Artist: Phunk Junkeez Track: "In the Summertime" Album: Hydro Phonic
I got a new Phunk Junkeez record in the mail last month, and as I filed the press release, I thought fondly back to my days in middle school, when some older skate kids I idolized listened to these guys. Though owning no album by the band, Phunk Junkeez was a name I often dropped.
"Yeah, you know, I listen to all different stuff - Dre, Snoop, Phunk Junkeez," I might have said. Or, "Hell, yeah, those guys are dope. You know the Phunk Junkeez?" In middle school, I recall writing the name of the band on folder. Weird.
In my younger years, I proved to be quite good at gleaning a fact and implying I know great deals about it. That's how you survive when you're eager to enter world years beyond you.
So now, at age 26, I'm sitting down to listen for the first time to a band I feel like I've known for years. Phunk Junkeez, I've learned, play a classic style of rap-rock - which means I'm not that far behind at all.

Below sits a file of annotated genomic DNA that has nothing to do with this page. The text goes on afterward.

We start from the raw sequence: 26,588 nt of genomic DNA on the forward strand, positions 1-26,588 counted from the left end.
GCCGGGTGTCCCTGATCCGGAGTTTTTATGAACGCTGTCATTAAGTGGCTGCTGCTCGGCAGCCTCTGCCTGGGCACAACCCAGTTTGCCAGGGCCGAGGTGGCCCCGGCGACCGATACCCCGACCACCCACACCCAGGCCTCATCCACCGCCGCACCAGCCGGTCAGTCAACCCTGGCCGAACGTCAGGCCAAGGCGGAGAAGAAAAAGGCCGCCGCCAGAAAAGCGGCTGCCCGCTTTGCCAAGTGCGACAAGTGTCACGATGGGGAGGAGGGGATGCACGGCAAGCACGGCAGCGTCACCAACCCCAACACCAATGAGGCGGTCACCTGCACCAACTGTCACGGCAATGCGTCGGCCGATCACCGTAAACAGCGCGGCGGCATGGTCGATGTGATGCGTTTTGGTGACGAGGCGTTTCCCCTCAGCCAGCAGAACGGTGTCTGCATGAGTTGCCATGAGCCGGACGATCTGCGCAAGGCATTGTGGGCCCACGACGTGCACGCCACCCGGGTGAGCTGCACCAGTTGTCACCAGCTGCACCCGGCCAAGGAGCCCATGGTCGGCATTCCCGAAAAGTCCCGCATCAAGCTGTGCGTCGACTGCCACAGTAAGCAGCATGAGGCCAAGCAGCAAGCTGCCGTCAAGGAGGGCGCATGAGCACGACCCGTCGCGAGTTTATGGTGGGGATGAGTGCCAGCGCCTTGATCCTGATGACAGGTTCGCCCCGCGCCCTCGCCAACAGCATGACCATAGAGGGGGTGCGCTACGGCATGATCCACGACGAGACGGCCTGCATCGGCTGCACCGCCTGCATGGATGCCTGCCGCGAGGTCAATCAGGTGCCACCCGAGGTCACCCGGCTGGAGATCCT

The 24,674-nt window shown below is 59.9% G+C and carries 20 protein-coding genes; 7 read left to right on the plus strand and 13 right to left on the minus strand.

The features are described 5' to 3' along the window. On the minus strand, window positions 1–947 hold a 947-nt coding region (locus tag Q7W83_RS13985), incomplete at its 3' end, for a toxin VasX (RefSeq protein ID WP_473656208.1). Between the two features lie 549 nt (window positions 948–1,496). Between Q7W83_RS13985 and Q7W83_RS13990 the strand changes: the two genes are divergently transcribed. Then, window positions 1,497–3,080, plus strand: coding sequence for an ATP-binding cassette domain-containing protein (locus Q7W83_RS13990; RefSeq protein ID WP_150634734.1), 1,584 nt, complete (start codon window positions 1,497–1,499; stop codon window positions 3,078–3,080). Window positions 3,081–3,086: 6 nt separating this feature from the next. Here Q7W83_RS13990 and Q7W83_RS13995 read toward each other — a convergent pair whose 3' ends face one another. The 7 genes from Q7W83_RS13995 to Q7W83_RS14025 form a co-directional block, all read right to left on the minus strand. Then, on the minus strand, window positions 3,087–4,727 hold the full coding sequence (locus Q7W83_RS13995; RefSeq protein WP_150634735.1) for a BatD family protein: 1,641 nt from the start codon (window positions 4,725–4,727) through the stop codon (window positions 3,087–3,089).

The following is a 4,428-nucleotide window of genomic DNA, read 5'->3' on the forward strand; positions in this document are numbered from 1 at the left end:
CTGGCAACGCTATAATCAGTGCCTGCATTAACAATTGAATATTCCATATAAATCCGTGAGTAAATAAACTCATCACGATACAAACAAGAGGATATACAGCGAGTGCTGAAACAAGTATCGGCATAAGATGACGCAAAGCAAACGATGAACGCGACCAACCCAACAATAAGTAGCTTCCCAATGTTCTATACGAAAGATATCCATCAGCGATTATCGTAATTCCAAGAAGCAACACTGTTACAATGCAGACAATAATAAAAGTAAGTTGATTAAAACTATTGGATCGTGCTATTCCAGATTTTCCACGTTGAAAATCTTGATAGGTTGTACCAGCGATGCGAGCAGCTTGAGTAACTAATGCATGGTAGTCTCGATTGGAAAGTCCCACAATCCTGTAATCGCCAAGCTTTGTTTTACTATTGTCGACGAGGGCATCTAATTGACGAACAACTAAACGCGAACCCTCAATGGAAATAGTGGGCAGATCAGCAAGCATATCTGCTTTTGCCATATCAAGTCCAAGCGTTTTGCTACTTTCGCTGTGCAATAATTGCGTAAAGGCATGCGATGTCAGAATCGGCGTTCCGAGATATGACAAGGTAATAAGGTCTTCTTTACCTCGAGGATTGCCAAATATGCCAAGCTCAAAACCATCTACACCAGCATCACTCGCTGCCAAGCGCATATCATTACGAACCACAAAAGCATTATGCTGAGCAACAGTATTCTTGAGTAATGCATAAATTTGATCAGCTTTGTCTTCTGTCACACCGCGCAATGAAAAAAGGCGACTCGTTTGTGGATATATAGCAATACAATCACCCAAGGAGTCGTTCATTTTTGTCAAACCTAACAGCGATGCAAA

Borrowing from Kid Rock, 311 and others who I actually heard years ago, the group mixes a white B-boy attitude with raps about partying, being bros and lukewarm politics. Their latest album is Hydro Phonic and was probably written on weed, Get it, hydro phonic? Like hydro ponic. This is largely a reason I adopted them years ago: They seemed like badasses, but in a fun, juvenile way.
The record sounds exactly how I thought it would. Kind of catchy, but nothing you'd ever play for a girlfriend. (Side question: Would the members of Phunk Junkeez, who are semi-famous musicians, ever play their stuff for a girl they liked? If so, would they score?)
I was ready to give it a fairly easy pass - nostalgia works like that - until their horrendous cover of "In the Summertime," a transformation of the Mungo Jerry classic into a song about what would likely prove to be the most awful house party of all time.
They would be plenty of Jaegermeister, and the person pictured above (taken from the Junkeez website) would be spinning trax on his iPod.